Schools that are among the 5 percent lowest-performing will not only receive extra support from their school districts and the state, but they are also eligible for federal school improvement grants.
“Our ESSA plan allows us to individualize, to work with the district and the school to see what a school needs,” said Deborah Coffman, assistant commissioner for public school accountability. “It’s not one size fits all. They are serving kids and working hard. They have some unique situations.”
Key said changes in the timing for the release of the ESSA School Index scores will benefit schools and students.
“We have the data so much earlier now in the process that they won’t lose an entire year,” Key said. “They have the data and they know they are going to get some school improvement funds, and so there is going to be a quicker response by the schools to what the data is telling them.”
State education leaders found much to be pleased with in the accountability reports.
Coffman said 275 schools showed one-year gains in their ESSA School Index numerical scores.
A total of 158 schools improved their letter grades between 2017 and 2018.
The Education Department’s “My School Info” link on its website includes lists of schools that raised their overall ESSA School Index scores, as well as those schools that raised the achievement score component of the index.
The agency website is arkansased.gov.
The 330-student Harmony Grove High School in Saline County raised its D grade from the 2016-17 school year to an ESSA School Index Score of 68.44, a B.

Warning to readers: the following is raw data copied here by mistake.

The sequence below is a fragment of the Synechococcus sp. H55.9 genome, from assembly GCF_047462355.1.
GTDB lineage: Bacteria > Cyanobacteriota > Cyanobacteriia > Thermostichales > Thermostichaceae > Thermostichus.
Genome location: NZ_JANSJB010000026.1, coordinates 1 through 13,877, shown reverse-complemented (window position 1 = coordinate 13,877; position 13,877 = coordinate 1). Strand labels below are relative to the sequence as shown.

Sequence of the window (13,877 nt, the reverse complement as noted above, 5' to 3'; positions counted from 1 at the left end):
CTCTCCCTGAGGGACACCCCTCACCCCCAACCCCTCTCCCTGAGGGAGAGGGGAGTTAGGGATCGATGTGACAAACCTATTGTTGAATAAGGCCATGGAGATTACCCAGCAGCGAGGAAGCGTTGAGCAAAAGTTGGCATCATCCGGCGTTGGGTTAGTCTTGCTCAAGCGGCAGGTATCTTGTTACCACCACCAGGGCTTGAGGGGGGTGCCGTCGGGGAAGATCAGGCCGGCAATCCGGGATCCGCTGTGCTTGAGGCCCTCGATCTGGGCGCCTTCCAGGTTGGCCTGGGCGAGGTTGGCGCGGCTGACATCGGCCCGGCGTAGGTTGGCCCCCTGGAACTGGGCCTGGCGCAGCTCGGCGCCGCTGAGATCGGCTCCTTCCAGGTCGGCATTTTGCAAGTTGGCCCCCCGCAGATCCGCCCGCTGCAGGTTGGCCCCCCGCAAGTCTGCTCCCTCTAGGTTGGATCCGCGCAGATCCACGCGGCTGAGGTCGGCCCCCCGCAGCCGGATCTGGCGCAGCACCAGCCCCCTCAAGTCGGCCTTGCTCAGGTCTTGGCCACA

“I don’t think that we have any secrets,” Principal Chad Withers said about making gains. “We have a bunch of great teachers and some good kids. We were disappointed in our grade last year and we had some conversations about it. We had some people here who took those things personally.”
“It’s not that we did anything completely different,” Withers added. “We just rolled up our sleeves and tried to go to work.”
Fort Smith’s Ballman Elementary School improved test results by almost 14 points as compared with the 2017 results. As a result, Ballman’s overall ESSA School Index score rose by 8.38 points to 79.25, which is a B but is just .01 of a point short of an A letter grade.
Principal Lori Griffin said her school received a grant to test the professional learning communities model of operating. Consultants worked in the building last year, coaching teachers on ways to help pupils.
“We really grew in our learning,” Griffin said.
“It’s a total change of culture,” she also said about the enhanced level of collaboration among teachers in their planning lessons and assessing student progress.
The school stops core instruction for 30 minutes every day during which time teachers and all other staff members — state-licensed and nonlicensed — work with small groups of children to address their academic needs.
“We’re looking at data on a daily basis and guiding our instruction based on that data,” Griffin added.
The Farmington School District’s Bob Folsom Elementary School, which serves kindergarten-through-third-graders, had a 20.43 point gain in achievement on the Aspire tests last spring, which kicked the school’s overall ESSA Index score to 80.69, an A.
Folsom Principal Shannon Cantrell attributed the gain in large part to expanding the use of Chromebook computers among third-graders in their routine school work to familiarize them with the technology.
“In third grade we have worked to be closer to a [one-student, one-computer ratio], because that is the very first year kids take the ACT Aspire test, and it is all on the computer,” Cantrell said. “That’s a big difference when you are used to doing everything with paper and pencil.”